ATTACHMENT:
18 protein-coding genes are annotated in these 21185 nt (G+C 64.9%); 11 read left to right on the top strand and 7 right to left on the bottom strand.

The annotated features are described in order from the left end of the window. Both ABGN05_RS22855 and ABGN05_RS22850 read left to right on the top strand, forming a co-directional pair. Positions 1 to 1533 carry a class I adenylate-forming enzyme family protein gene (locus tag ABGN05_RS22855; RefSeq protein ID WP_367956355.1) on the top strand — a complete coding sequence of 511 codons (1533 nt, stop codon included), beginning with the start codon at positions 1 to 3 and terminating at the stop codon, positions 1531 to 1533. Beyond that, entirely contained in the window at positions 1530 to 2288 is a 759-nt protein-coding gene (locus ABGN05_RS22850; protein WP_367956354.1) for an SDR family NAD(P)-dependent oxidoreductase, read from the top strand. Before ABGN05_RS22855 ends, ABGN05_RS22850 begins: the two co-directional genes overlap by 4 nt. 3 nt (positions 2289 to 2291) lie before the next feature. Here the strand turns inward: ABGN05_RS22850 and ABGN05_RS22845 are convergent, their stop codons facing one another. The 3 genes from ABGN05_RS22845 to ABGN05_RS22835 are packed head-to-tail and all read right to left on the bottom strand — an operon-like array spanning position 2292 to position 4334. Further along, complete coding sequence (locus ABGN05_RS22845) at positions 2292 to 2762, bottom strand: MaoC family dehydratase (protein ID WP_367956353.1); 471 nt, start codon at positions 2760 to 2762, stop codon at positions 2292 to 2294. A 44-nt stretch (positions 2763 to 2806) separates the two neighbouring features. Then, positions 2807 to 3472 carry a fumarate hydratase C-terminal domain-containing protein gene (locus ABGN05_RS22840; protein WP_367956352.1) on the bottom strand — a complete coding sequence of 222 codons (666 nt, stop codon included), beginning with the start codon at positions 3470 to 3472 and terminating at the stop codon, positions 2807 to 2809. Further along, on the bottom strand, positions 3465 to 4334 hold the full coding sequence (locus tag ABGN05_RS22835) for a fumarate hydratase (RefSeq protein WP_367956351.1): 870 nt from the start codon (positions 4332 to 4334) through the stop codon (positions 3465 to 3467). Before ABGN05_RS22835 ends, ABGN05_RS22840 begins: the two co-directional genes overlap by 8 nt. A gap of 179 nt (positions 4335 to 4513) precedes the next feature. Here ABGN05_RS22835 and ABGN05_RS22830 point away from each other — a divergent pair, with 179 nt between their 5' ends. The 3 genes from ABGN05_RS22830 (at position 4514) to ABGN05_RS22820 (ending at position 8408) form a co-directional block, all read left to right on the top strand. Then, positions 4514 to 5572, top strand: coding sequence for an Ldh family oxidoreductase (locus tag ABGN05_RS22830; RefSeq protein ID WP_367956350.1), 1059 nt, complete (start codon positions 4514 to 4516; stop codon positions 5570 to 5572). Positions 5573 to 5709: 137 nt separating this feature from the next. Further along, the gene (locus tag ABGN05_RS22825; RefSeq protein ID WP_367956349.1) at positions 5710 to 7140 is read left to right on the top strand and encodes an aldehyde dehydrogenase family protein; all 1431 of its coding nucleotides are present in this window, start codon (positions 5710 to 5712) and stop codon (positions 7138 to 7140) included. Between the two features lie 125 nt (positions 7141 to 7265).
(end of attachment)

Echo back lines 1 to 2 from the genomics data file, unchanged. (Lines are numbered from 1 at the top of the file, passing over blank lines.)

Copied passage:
18 protein-coding genes are annotated in these 21185 nt (G+C 64.9%); 11 read left to right on the top strand and 7 right to left on the bottom strand.

The annotated features are described in order from the left end of the window. Both ABGN05_RS22855 and ABGN05_RS22850 read left to right on the top strand, forming a co-directional pair. Positions 1 to 1533 carry a class I adenylate-forming enzyme family protein gene (locus tag ABGN05_RS22855; RefSeq protein ID WP_367956355.1) on the top strand — a complete coding sequence of 511 codons (1533 nt, stop codon included), beginning with the start codon at positions 1 to 3 and terminating at the stop codon, positions 1531 to 1533. Beyond that, entirely contained in the window at positions 1530 to 2288 is a 759-nt protein-coding gene (locus ABGN05_RS22850; protein WP_367956354.1) for an SDR family NAD(P)-dependent oxidoreductase, read from the top strand. Before ABGN05_RS22855 ends, ABGN05_RS22850 begins: the two co-directional genes overlap by 4 nt. 3 nt (positions 2289 to 2291) lie before the next feature. Here the strand turns inward: ABGN05_RS22850 and ABGN05_RS22845 are convergent, their stop codons facing one another. The 3 genes from ABGN05_RS22845 to ABGN05_RS22835 are packed head-to-tail and all read right to left on the bottom strand — an operon-like array spanning position 2292 to position 4334. Further along, complete coding sequence (locus ABGN05_RS22845) at positions 2292 to 2762, bottom strand: MaoC family dehydratase (protein ID WP_367956353.1); 471 nt, start codon at positions 2760 to 2762, stop codon at positions 2292 to 2294. A 44-nt stretch (positions 2763 to 2806) separates the two neighbouring features. Then, positions 2807 to 3472 carry a fumarate hydratase C-terminal domain-containing protein gene (locus ABGN05_RS22840; protein WP_367956352.1) on the bottom strand — a complete coding sequence of 222 codons (666 nt, stop codon included), beginning with the start codon at positions 3470 to 3472 and terminating at the stop codon, positions 2807 to 2809. Further along, on the bottom strand, positions 3465 to 4334 hold the full coding sequence (locus tag ABGN05_RS22835) for a fumarate hydratase (RefSeq protein WP_367956351.1): 870 nt from the start codon (positions 4332 to 4334) through the stop codon (positions 3465 to 3467). Before ABGN05_RS22835 ends, ABGN05_RS22840 begins: the two co-directional genes overlap by 8 nt. A gap of 179 nt (positions 4335 to 4513) precedes the next feature. Here ABGN05_RS22835 and ABGN05_RS22830 point away from each other — a divergent pair, with 179 nt between their 5' ends. The 3 genes from ABGN05_RS22830 (at position 4514) to ABGN05_RS22820 (ending at position 8408) form a co-directional block, all read left to right on the top strand. Then, positions 4514 to 5572, top strand: coding sequence for an Ldh family oxidoreductase (locus tag ABGN05_RS22830; RefSeq protein ID WP_367956350.1), 1059 nt, complete (start codon positions 4514 to 4516; stop codon positions 5570 to 5572). Positions 5573 to 5709: 137 nt separating this feature from the next. Further along, the gene (locus tag ABGN05_RS22825; RefSeq protein ID WP_367956349.1) at positions 5710 to 7140 is read left to right on the top strand and encodes an aldehyde dehydrogenase family protein; all 1431 of its coding nucleotides are present in this window, start codon (positions 5710 to 5712) and stop codon (positions 7138 to 7140) included. Between the two features lie 125 nt (positions 7141 to 7265).